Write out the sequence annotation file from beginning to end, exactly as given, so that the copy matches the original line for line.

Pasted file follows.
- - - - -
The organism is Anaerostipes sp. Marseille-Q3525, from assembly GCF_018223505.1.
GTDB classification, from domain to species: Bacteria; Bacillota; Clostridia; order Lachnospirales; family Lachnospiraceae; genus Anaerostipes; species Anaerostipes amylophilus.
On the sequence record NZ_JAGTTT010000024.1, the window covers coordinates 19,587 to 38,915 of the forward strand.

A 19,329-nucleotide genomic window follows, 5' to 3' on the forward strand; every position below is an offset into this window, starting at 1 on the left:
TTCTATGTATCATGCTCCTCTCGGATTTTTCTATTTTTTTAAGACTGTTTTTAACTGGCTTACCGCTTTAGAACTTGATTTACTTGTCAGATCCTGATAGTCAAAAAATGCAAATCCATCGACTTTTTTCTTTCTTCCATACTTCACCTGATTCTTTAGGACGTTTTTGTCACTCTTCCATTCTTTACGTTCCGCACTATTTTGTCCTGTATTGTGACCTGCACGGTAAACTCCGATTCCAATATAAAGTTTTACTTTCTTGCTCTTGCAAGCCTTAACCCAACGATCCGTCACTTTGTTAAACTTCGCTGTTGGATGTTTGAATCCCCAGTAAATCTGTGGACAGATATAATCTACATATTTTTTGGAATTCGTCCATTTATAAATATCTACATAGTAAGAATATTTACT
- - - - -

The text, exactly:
The organism is Anaerostipes sp. Marseille-Q3525, from assembly GCF_018223505.1.
GTDB classification, from domain to species: Bacteria; Bacillota; Clostridia; order Lachnospirales; family Lachnospiraceae; genus Anaerostipes; species Anaerostipes amylophilus.
On the sequence record NZ_JAGTTT010000024.1, the window covers coordinates 19,587 to 38,915 of the forward strand.

A 19,329-nucleotide genomic window follows, 5' to 3' on the forward strand; every position below is an offset into this window, starting at 1 on the left:
TTCTATGTATCATGCTCCTCTCGGATTTTTCTATTTTTTTAAGACTGTTTTTAACTGGCTTACCGCTTTAGAACTTGATTTACTTGTCAGATCCTGATAGTCAAAAAATGCAAATCCATCGACTTTTTTCTTTCTTCCATACTTCACCTGATTCTTTAGGACGTTTTTGTCACTCTTCCATTCTTTACGTTCCGCACTATTTTGTCCTGTATTGTGACCTGCACGGTAAACTCCGATTCCAATATAAAGTTTTACTTTCTTGCTCTTGCAAGCCTTAACCCAACGATCCGTCACTTTGTTAAACTTCGCTGTTGGATGTTTGAATCCCCAGTAAATCTGTGGACAGATATAATCTACATATTTTTTGGAATTCGTCCATTTATAAATATCTACATAGTAAGAATATTTACT